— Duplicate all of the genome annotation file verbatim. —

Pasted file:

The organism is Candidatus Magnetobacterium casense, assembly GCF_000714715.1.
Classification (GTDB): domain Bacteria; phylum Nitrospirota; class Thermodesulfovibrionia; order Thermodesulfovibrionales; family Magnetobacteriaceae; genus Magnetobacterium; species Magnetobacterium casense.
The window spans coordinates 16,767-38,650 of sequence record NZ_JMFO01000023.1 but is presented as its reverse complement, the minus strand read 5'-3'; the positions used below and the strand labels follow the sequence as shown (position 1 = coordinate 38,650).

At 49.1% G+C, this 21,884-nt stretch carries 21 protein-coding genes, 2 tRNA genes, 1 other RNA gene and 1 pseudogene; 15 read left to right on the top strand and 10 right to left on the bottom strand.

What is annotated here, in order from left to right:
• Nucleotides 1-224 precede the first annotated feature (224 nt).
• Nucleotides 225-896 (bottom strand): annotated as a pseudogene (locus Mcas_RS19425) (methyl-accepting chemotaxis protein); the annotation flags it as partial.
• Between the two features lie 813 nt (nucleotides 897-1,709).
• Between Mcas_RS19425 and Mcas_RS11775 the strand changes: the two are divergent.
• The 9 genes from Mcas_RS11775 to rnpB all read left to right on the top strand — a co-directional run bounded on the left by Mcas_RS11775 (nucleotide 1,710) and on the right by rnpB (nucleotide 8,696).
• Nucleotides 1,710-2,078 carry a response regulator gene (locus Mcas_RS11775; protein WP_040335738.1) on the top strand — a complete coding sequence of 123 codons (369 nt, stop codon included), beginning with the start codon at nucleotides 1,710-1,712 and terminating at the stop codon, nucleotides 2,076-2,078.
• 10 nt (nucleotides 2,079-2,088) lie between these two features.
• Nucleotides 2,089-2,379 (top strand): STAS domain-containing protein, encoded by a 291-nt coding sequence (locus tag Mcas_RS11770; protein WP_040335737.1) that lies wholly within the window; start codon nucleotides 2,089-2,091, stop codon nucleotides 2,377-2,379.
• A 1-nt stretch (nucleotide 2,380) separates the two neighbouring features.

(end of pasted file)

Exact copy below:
The organism is Candidatus Magnetobacterium casense, assembly GCF_000714715.1.
Classification (GTDB): domain Bacteria; phylum Nitrospirota; class Thermodesulfovibrionia; order Thermodesulfovibrionales; family Magnetobacteriaceae; genus Magnetobacterium; species Magnetobacterium casense.
The window spans coordinates 16,767-38,650 of sequence record NZ_JMFO01000023.1 but is presented as its reverse complement, the minus strand read 5'-3'; the positions used below and the strand labels follow the sequence as shown (position 1 = coordinate 38,650).

At 49.1% G+C, this 21,884-nt stretch carries 21 protein-coding genes, 2 tRNA genes, 1 other RNA gene and 1 pseudogene; 15 read left to right on the top strand and 10 right to left on the bottom strand.

What is annotated here, in order from left to right:
• Nucleotides 1-224 precede the first annotated feature (224 nt).
• Nucleotides 225-896 (bottom strand): annotated as a pseudogene (locus Mcas_RS19425) (methyl-accepting chemotaxis protein); the annotation flags it as partial.
• Between the two features lie 813 nt (nucleotides 897-1,709).
• Between Mcas_RS19425 and Mcas_RS11775 the strand changes: the two are divergent.
• The 9 genes from Mcas_RS11775 to rnpB all read left to right on the top strand — a co-directional run bounded on the left by Mcas_RS11775 (nucleotide 1,710) and on the right by rnpB (nucleotide 8,696).
• Nucleotides 1,710-2,078 carry a response regulator gene (locus Mcas_RS11775; protein WP_040335738.1) on the top strand — a complete coding sequence of 123 codons (369 nt, stop codon included), beginning with the start codon at nucleotides 1,710-1,712 and terminating at the stop codon, nucleotides 2,076-2,078.
• 10 nt (nucleotides 2,079-2,088) lie between these two features.
• Nucleotides 2,089-2,379 (top strand): STAS domain-containing protein, encoded by a 291-nt coding sequence (locus tag Mcas_RS11770; protein WP_040335737.1) that lies wholly within the window; start codon nucleotides 2,089-2,091, stop codon nucleotides 2,377-2,379.
• A 1-nt stretch (nucleotide 2,380) separates the two neighbouring features.